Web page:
NAAG peptidase inhibitor reduces acute neuronal degeneration and astrocyte damage following lateral fluid percussion TBI in rats

Chunlong Zhong, Xueren Zhao, Jayaprakash Sarva, Alan Kozikowski, Joseph H. Neale, Bruce G. Lyeth

Research output: Contribution to journalArticlepeer-review

70 Scopus citations


Traumatic brain injury (TBI) produces a rapid and excessive elevation in extracellular glutamate associated with excitotoxicity and secondary brain pathology. The peptide neurotransmitter N-acetylaspartylglutamate (NAAG) suppresses glutamate transmission through selective activation of presynaptk Group II metaboiropic glutamate receptor subtype 3 (mGluR3). Thus, inhibition of NAAG peptidase activity and the prolong presence of synaptic NAAG were hypothesized to have significant potential for cellular protection following TBI. In the present study, a novel NAAG peptidase inhibitor, ZJ-43, was used in four different doses (0, 50, 100, or 150 mg/kg). Each dose was repeatedly administered i.p. (n = 5/group) by multiple injections at three times (0 time, 8 h, 16 h) after moderate lateral fluid percussion TBI in the rat. An additional group was co-administered ZJ-43 (150 mg/kg) and the Group II mGluR antagonist, LY341495 (1 mg/kg), which was predicted to abolish any protective effects of ZJ-43. Rats were euthanized at 24 h after TBI, and brains were processed with a selective marker for degenerating neurons (Fluoro-Jade B) and a marker for astrocytes (GFAP). Ipsilateral neuronal degeneration and bilateral astrocyte loss in the CA2/3 regions of the hippocampus were quantified using stereological techniques. Compared with vehicle, ZJ-43 significantly reduced the number of the ipsilateral degenerating neurons (p < 0.01) with the greatest neuroprotection at the 50 mg/kg dose. Moreover, LY341495 successfully abolished the protective effects of ZJ-43. 50 mg/kg of ZJ-43 also significantly reduced the ipsilateral astrocyte loss (p < 0.05). We conclude that the NAAG peptidase inhibitor ZJ-43 is a potential novel strategy to reduce both neuronal and astrocyte damage associated with the glutamate escitotosicity after TBI.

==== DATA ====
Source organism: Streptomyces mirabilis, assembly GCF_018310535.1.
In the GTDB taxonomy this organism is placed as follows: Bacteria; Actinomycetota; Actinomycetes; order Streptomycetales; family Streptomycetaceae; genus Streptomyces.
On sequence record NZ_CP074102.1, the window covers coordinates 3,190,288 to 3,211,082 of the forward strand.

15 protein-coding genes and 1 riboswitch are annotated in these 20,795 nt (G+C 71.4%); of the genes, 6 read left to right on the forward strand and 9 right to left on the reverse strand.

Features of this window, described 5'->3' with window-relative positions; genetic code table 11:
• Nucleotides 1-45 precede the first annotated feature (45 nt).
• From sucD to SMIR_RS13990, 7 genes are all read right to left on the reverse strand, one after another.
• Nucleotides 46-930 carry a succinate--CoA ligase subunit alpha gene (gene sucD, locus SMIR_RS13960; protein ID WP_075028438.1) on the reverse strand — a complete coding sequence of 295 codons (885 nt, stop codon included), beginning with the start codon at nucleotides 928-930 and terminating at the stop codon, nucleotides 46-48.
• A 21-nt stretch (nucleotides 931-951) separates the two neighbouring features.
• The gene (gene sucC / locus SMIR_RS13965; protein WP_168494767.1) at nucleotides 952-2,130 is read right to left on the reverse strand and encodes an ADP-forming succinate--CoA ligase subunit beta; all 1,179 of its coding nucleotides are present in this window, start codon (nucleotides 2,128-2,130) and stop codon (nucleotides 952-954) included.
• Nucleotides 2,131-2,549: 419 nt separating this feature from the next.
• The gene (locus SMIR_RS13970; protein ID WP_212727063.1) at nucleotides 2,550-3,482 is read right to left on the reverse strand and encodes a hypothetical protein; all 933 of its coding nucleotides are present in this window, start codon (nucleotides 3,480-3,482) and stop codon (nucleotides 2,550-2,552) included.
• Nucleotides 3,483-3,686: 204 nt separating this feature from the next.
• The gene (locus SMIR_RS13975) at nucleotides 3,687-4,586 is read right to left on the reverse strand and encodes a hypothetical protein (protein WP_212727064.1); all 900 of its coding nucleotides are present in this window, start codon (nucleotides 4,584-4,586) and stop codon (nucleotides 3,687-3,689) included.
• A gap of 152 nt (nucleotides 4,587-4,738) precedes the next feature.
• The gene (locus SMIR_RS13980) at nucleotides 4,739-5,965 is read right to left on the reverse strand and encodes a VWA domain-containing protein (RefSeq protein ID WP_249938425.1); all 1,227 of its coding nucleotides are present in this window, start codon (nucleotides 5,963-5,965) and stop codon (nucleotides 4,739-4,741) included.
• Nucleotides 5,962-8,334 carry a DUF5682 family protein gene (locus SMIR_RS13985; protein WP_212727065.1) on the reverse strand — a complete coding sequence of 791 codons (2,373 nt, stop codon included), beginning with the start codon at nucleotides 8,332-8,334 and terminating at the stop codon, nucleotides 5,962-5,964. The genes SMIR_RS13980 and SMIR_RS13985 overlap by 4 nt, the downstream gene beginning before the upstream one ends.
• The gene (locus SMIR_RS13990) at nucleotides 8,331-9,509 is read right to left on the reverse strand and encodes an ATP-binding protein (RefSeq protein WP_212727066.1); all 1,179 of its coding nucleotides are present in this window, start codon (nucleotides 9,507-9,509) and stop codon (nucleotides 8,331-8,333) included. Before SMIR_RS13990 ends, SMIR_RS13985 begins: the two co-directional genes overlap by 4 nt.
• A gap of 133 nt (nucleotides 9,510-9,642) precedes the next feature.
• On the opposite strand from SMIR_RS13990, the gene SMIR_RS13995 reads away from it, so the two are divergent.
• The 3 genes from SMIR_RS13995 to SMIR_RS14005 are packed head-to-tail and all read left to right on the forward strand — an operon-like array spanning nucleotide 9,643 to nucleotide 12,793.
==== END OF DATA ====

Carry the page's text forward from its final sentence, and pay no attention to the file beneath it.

Original languageEnglish (US)
Pages (from-to)266-276
Number of pages11
JournalJournal of neurotrauma
Issue number2
StatePublished - Feb 2005
Externally publishedYes


  • Fluid percussion
  • Glutamate
  • Hippocampus
  • Metabotropic glutamate receptor
  • N-acetylaspartylglutamate (NAAG)
  • Traumatic brain injury

ASJC Scopus subject areas

  • Clinical Neurology


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